The National  Memo Logo

Smart. Sharp. Funny. Fearless.

Monday, December 09, 2019 {{ new Date().getDay() }}

Much attention has been paid to the awful moment during Tuesday’s proceedings at the Republican National Convention, when two delegates threw nuts at a black CNN camerawoman and told her “this is how we feed the animals.

To the GOP’s credit, security swiftly ejected the two bigots from the convention and the party put out a statement condemning the embarrassment as “deplorable” and “inexcusable.” But the Republican party does not seem willing to confront the larger issue: This convention and the party it reflects have a serious race problem.

The RNC has made a concerted effort to highlight the party’s inclusiveness by giving prime speaking slots to Susana Martinez, Marco Rubio, Ted Cruz, Mia Love, Brian Sandoval, and Condoleezza Rice, among other speakers of color. That diversity is not reflected in the startlingly monochromatic convention audience, however. Although the RNC does not keep exact demographic statistics, The Grio reports that various counts show between 28 and 47 black delegates at this year’s convention, out of 2,286 total. That’s less than 2 percent.

That lack of diversity is also reflected in polls of the presidential race. Mitt Romney, who quickly identified immigration as an issue where he could veer to the right of his opponents in the Republican primary, now trails President Obama among Latino voters by a 39 point margin. His standing among African-Americans is exponentially worse; according to one recent poll, black voters favor President Obama over Romney by a 94 to zero percent margin. Yes, a major party candidate for president of the United States is polling at zero percent among African-Americans.

Rather than reach out to minority communities, however, Romney and the Republicans seem intent on belittling them. Much of the 2012 convention has been devoted to widely debunked lies that President Obama has eliminated the work requirement from welfare, and that he’s robbing Medicare to pay for the Affordable Care Act (which right wingers consider to be the ultimate government handout.) The message could not be more clear: Obama is giving your hard earned money to indolent, dependent blacks.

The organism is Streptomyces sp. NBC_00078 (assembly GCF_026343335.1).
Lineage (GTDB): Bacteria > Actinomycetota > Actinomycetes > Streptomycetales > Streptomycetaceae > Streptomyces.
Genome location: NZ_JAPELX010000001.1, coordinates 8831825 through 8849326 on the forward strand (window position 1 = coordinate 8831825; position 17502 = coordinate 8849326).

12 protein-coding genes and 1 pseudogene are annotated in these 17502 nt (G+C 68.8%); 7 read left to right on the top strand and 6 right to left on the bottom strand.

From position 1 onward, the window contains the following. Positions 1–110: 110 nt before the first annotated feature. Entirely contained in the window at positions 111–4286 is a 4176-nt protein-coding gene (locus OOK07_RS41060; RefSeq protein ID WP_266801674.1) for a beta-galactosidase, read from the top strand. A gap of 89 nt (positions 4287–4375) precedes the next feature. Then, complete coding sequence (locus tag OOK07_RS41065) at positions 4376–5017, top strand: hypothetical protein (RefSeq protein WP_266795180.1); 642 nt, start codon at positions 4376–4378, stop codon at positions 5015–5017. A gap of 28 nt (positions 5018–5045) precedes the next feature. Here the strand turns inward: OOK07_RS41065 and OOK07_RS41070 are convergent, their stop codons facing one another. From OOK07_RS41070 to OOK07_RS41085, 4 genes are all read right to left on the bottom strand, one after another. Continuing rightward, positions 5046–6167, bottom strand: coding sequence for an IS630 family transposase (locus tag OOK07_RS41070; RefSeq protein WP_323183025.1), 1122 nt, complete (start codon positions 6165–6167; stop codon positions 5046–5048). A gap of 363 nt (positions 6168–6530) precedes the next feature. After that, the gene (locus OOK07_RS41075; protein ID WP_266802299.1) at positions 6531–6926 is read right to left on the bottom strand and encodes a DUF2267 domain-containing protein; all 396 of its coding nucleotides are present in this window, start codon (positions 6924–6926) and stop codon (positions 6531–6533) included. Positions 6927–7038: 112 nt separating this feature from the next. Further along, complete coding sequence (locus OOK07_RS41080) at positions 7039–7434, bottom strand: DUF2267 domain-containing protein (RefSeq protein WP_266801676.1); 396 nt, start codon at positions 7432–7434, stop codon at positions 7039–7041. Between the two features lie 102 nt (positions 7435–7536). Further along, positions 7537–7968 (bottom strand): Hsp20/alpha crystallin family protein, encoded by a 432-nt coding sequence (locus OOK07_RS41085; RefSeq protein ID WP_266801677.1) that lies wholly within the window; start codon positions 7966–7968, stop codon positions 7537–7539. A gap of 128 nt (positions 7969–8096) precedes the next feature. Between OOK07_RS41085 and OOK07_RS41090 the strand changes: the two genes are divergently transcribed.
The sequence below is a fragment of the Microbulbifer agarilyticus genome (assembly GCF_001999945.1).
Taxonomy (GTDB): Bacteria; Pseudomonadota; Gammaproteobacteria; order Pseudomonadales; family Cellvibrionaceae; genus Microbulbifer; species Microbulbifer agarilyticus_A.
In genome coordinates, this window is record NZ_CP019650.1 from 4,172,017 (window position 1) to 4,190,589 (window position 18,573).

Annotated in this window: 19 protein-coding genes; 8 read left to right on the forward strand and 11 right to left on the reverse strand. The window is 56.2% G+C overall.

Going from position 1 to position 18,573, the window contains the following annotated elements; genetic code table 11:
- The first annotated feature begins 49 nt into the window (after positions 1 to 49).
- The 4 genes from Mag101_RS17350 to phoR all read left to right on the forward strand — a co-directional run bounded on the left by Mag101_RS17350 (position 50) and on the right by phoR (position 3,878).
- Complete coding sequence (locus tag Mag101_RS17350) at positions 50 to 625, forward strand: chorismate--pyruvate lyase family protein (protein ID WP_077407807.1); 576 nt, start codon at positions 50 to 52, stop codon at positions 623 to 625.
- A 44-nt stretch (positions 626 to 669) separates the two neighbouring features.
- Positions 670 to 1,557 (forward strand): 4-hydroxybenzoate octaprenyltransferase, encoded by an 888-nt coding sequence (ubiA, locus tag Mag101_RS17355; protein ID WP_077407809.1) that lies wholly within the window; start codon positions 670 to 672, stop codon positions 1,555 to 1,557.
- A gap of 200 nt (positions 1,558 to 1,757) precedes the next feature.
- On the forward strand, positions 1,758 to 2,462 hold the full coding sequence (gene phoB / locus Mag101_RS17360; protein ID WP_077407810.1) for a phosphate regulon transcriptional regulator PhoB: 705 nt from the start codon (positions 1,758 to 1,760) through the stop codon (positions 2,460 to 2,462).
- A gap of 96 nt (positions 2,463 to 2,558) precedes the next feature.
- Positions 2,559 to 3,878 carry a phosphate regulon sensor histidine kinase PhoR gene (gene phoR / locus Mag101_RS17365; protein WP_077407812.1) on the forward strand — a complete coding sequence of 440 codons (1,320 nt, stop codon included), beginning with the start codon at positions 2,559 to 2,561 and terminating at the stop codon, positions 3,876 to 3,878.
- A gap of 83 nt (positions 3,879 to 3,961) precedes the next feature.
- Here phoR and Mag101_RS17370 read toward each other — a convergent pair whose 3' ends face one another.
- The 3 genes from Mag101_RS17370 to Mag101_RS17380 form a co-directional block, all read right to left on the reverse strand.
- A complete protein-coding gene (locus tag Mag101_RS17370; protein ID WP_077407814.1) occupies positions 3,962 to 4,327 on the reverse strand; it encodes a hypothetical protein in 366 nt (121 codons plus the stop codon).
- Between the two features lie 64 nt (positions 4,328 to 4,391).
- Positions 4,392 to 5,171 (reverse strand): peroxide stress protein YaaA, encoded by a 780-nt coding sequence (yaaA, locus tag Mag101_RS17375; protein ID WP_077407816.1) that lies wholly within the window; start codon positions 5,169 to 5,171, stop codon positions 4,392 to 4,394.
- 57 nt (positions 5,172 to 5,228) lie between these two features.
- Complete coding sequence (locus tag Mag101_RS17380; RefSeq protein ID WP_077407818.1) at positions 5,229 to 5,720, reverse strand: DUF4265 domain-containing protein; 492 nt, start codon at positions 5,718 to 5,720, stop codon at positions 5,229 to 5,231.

In a telling exchange on Wednesday, would-be first lady Ann Romney tried to woo Latino voters by telling them to “wake up” and “get past some of their biases” and vote Republican. In her mind Latinos are the ones who are biased against Republicans. One wonders where she was when Puerto Rican National Committee Woman Zoraida Fonalledas’ convention speech was interrupted by delegates chanting “U.S.A.!”

As Ron Brownstein of National Journal and others have reported, Mitt Romney likely needs to win about 61 percent of the white vote in order to capture the White House. As this campaign and convention show, he is going all in on that gamble. But as one Republican strategist told Brownstein, “this is the last time anyone will try” to win an election with an almost completely segregated constituency. Even if Romney does squeak out a narrow win with a white supermajority, the long term damage done by his campaign’s race-baiting may take years for Republicans to reverse.

Photo Credit: AP/Charlie Neibergall

Start your day with National Memo Newsletter

Know first.

The opinions that matter. Delivered to your inbox every morning

Jeff Danziger lives in New York City. He is represented by CWS Syndicate and the Washington Post Writers Group. He is the recipient of the Herblock Prize and the Thomas Nast (Landau) Prize. He served in the US Army in Vietnam and was awarded the Bronze Star and the Air Medal. He has published eleven books of cartoons and one novel. Visit him at DanzigerCartoons.

Dr. Anthony Fauci

Photo by The White House

A Maryland anti-vaxxer is facing charges for threatening National Institute of Allergy and Infectious Diseases (NIAID) Director Anthony Fauci over email-- going as far as to warn the face of America's COVID-19 response that he would be "hunted, captured, tortured and killed," among other things-- according to court documents that were unsealed on Tuesday.

According to the affidavit filed in support of a criminal complaint, Thomas Patrick Connally, Jr. committed two violations-- threatening a federal official and sending interstate communication containing a threat to harm, both of which are felonies.

Keep reading... Show less
x

Close